There’s an old saying in poker: If you’re in a three-way poker game and you don’t know who the sucker is… you’re the sucker.

The idea is that in a three-handed game, two players will disadvantage the sucker by coordinating their betting and not raising each other. Eventually, the sucker is cleaned out and the two survivors can then turn on each other. The world is in a three-handed poker game today.

Russia, China and the U.S. are the only true superpowers and the only three countries that matter in geopolitics. Everyone else is either an ally of the Big Three or a secondary power. This means that the ideal posture for the U.S. is to ally with Russia (to marginalize China) or ally with China (to marginalize Russia), depending on overall geopolitical conditions.

The U.S. conducted this kind of triangulation successfully from the 1970s until the early 2000s. In 1972, Nixon pivoted to China to put pressure on Russia. In 1991, the U.S. pivoted to Russia to put pressure on China after the Tiananmen Square massacre.

Unfortunately, the U.S. has lost sight of this basic rule of international relations. As this article shows, it is now Russia and China that have formed a strong alliance to the disadvantage of the United States.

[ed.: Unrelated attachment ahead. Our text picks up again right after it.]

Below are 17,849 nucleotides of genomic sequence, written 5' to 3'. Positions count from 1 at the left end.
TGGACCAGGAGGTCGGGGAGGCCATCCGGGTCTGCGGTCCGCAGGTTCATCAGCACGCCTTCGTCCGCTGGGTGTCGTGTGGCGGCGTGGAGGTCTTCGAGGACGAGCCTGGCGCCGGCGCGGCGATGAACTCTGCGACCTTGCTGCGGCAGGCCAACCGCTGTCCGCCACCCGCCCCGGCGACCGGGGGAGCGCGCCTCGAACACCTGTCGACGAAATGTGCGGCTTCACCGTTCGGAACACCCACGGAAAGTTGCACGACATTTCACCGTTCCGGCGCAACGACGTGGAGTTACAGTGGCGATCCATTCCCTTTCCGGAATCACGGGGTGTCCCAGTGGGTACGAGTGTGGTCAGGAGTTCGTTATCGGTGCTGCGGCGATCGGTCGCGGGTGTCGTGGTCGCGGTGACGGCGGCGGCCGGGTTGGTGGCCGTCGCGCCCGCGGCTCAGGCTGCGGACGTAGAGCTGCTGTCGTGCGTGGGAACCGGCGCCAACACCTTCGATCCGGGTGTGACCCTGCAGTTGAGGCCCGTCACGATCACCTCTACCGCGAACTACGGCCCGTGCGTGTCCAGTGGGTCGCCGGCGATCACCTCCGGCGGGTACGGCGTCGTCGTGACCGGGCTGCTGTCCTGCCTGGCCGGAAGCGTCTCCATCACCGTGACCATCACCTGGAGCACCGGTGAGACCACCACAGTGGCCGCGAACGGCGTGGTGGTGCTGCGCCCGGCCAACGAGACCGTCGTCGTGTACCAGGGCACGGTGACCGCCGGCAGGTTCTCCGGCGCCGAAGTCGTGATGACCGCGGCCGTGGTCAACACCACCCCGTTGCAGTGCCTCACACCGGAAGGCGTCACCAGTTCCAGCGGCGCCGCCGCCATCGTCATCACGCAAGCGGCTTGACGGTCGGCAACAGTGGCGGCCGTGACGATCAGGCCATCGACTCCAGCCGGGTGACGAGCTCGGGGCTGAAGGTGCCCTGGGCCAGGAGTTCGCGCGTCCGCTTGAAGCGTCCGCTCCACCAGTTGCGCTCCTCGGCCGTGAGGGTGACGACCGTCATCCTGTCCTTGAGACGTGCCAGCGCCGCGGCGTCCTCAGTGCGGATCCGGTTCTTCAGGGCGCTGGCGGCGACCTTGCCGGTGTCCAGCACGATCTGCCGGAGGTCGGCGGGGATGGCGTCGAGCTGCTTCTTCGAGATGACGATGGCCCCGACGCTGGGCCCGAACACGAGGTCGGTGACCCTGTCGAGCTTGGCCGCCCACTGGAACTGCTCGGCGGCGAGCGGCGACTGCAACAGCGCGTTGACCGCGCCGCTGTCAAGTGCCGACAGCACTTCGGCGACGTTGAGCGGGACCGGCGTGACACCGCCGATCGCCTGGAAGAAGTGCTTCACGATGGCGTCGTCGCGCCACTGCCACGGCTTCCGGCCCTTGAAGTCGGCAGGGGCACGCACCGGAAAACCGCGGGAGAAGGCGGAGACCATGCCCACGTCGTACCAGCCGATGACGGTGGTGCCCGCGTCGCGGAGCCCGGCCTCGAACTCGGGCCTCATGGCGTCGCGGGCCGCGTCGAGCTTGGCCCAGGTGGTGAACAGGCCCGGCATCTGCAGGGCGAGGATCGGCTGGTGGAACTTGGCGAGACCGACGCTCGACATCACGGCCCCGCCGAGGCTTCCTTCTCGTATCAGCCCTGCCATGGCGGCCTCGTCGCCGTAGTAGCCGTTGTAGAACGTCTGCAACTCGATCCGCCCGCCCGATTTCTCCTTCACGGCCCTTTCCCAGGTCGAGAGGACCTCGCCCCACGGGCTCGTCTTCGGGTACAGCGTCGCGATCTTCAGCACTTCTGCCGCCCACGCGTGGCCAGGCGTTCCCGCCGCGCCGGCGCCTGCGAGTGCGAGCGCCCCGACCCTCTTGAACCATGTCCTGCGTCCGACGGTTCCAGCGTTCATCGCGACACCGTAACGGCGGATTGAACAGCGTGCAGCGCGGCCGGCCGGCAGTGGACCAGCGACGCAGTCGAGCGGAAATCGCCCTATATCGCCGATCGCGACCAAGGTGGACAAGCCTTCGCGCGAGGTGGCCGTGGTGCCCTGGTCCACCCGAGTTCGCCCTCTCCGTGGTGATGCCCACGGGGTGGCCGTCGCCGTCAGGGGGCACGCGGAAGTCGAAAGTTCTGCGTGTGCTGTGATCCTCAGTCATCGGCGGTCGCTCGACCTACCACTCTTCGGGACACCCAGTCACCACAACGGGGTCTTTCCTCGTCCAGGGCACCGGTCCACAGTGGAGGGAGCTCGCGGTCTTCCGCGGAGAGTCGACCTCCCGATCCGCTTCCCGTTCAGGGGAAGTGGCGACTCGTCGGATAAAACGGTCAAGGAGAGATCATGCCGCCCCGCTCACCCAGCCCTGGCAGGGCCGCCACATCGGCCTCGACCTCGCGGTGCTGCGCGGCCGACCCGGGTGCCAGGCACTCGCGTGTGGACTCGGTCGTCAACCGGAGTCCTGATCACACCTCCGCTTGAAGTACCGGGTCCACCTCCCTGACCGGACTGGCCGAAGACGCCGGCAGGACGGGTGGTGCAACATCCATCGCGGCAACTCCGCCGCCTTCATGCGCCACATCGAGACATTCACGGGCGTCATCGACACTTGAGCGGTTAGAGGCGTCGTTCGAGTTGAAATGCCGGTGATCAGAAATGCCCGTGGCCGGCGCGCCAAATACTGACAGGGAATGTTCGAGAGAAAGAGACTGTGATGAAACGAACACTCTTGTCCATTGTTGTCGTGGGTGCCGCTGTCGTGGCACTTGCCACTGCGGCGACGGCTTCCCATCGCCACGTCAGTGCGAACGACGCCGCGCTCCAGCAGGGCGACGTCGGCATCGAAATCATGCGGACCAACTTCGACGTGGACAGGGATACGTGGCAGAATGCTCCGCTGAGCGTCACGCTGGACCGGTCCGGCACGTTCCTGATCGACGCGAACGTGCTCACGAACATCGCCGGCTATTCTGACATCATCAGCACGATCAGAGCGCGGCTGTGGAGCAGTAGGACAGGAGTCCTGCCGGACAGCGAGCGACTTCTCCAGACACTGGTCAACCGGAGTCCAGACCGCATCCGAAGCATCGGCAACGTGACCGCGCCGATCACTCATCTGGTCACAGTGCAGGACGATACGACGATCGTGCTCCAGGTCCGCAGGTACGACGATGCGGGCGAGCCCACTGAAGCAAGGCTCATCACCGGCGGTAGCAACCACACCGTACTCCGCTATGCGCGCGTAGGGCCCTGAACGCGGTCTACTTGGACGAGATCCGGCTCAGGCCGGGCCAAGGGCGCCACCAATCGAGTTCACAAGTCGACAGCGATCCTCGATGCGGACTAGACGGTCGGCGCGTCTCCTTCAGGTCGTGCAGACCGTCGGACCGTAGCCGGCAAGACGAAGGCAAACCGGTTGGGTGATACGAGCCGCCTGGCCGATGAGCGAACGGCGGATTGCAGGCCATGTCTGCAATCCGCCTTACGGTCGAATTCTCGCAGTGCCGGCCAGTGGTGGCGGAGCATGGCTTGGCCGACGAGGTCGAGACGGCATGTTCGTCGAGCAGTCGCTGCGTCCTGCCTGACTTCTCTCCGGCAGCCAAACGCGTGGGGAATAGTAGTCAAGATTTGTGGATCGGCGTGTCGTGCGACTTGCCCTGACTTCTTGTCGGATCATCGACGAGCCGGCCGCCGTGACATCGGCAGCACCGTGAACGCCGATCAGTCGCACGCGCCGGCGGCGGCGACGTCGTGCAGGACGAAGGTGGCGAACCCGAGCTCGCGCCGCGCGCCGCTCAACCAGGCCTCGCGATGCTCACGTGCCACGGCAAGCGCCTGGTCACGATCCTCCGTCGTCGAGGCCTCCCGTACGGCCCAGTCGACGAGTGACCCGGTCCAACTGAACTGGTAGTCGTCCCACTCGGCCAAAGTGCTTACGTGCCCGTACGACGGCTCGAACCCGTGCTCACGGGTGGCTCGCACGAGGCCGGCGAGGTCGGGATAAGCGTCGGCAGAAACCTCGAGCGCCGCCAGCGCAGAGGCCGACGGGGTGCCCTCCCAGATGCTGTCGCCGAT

This article relates specifically to the trade wars and Russia’s support for China’s telecommunications giant Huawei, which faces severe U.S. sanctions. Yet the China-Russia relationship goes much further to include the status of the U.S. dollar as the world’s dominant reserve currency and ways in which the U.S. uses the dollar as a financial weapon.

None of this means the U.S. does not have dialogue with Russia or China; it does. But it does mean that, at least for the time being, the U.S. is the odd man out, with diminished leverage as a result.

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